Marrying the flexibility of procedural coding and the different kind of flexibility afforded by declarative techniques is a key challenge for everyone. Somebody was bound to bring these ideas to the LAMP platform, and now somebody has: ActiveGrid. I'd read about the company a while ago, and Scott Mace's ITConversations interview with ActiveGrid CEO Peter Yared prompted me to download and tire-kick the early access release of the software. [InfoWorld.com]
As I listened to that interview, a few key segments jumped out at me. So I jotted them down and converted them into a playlist. I've done this kind of thing before with collections of RealAudio rtsp: links -- an on-the-fly remixing technique that Bob DuCharme thought might qualify as a new linking application. It's instructive to note that you can do the same thing with ordinary statically-served MP3s, given a clipping service like the one I described in MP3 Sound Bites. So for example, here are the contents of the playlist URL I cited above:
http:\//www.itconversations.com/clip.php?showid=514&start=18:20&stop=20:04 http:\//www.itconversations.com/clip.php?showid=514&start=30:41&stop=32:45 http:\//www.itconversations.com/clip.php?showid=514&start=45:32&stop=49:07
These URLs rely on the clipping service provided by ITConversations. You can listen to this playlist in Winamp, QuickTime, Windows Media, Real, and presumably others.
The ITConversations clipping service was derived from the more general one I'd created, which works with raw MP3 URLs using this syntax:
http:\//udell.infoworld.com:8002/?site=rdscon.vo.llnwd.net&path=\\ /o1/_downloads/itc/\mp3/2005/ITC.OM-PeterYared-2005.04.20.mp3\\ &beg=0:18:20&end=0:20:04&dur=0:59:07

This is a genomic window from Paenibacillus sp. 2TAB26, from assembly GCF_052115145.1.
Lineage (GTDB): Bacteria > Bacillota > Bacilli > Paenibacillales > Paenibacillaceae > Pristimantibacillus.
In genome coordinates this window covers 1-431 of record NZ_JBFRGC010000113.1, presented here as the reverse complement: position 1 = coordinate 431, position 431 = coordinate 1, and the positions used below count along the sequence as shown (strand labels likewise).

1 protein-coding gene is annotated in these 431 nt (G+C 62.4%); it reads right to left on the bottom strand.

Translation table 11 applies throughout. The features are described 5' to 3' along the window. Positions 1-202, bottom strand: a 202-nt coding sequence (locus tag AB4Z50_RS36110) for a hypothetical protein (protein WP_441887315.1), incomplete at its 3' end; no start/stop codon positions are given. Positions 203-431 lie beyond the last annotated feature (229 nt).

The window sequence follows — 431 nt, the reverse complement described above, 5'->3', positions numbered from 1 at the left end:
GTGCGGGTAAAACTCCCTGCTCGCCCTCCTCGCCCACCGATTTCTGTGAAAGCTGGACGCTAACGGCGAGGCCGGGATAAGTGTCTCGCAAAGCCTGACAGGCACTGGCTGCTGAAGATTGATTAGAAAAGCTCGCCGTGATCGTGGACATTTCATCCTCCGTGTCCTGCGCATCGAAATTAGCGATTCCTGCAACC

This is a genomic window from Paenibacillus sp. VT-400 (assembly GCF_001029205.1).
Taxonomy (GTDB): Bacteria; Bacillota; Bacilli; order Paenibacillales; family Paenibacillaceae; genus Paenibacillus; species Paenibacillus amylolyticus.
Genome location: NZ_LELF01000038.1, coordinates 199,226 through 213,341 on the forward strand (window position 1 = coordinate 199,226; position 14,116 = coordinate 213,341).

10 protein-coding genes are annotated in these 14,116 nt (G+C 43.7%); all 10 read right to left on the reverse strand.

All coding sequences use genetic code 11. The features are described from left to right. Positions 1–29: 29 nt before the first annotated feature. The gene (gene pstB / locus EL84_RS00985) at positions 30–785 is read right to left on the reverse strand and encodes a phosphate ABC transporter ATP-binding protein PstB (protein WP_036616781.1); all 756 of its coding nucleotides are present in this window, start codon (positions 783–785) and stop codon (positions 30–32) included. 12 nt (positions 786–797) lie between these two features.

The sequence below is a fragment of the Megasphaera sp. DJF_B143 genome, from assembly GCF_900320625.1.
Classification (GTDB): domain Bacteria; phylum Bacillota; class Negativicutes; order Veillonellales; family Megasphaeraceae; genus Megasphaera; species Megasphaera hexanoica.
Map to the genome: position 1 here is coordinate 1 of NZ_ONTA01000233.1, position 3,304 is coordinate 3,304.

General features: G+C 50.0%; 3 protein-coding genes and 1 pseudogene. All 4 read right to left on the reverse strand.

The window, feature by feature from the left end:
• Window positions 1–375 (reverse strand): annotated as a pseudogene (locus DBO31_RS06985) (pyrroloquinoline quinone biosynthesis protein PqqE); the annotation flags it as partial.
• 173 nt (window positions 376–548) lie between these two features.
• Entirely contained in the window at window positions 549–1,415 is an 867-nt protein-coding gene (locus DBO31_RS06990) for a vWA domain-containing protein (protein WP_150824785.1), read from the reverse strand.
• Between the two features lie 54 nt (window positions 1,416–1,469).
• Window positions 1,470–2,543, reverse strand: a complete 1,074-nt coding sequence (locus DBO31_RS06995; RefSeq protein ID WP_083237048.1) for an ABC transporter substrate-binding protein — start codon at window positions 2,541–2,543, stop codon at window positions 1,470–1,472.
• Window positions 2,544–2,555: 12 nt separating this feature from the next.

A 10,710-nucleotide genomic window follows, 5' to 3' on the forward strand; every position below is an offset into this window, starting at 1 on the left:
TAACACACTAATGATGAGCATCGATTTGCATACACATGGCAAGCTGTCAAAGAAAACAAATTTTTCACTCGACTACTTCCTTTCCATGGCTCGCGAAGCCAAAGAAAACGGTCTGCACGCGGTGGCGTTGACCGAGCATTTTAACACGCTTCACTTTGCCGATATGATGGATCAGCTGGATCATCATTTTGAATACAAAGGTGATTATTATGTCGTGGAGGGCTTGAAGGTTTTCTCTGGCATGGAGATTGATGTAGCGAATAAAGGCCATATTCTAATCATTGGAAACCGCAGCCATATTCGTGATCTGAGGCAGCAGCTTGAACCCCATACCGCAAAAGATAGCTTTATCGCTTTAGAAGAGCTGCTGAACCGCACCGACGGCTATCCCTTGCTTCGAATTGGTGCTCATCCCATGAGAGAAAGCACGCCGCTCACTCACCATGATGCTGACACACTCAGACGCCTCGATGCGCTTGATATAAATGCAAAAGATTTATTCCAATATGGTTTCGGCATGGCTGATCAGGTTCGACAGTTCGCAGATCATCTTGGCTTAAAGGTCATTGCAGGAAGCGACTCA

In retrospect there were two serious warts here. First, splitting the URL into site and path components was awkward. Second, you had get your player to tell you the duration of the file and plug that into the URL as well -- even more awkward.
The first problem was easily fixed. The second required an automatic way to find the duration of a remote MP3 file, and that wasn't so easy. But I'm testing a solution that seems to work:
http:\//udell.infoworld.com:8003/?url=http:\//rdscon.vo.llnwd.net\\ /o1/_downloads/itc/\mp3/2005/ITC.OM-PeterYared-2005.04.20.mp3\\ &beg=18:20&end=0:20
Here's another version of the remixed Yared interview that uses this technique.
I've also been revisiting some ideas about how to collect and manage audio clips. At del.icio.us/judell/soundbite+peteryared, for example, I've injected the contents of that playlist into the tagosphere. At del.icio.us/judell/soundbite+flash you will also find an excerpt from the first Macromedia developer relations podcast. This 7-minute segment of the half-hour show explores the pros and cons of two different approaches to deep linking in rich Internet apps.
I can imagine lots of cool ways to use bookmarked and tagged soundbites. But although the new clipping syntax is a bit friendlier than the old one, the real obstacles remain those I outlined in MP3 Ins and Outs. It has to get way easier to capture, annotate, and post clip URLs. And not just from desktop players, either. I listened to the Peter Yared interview on a hike, and had to jot down the timecodes on a scrap of paper. Devices are supposed to help us do stuff like that, aren't they?
Former URL: http://weblog.infoworld.com/udell/2005/06/28.html#a1259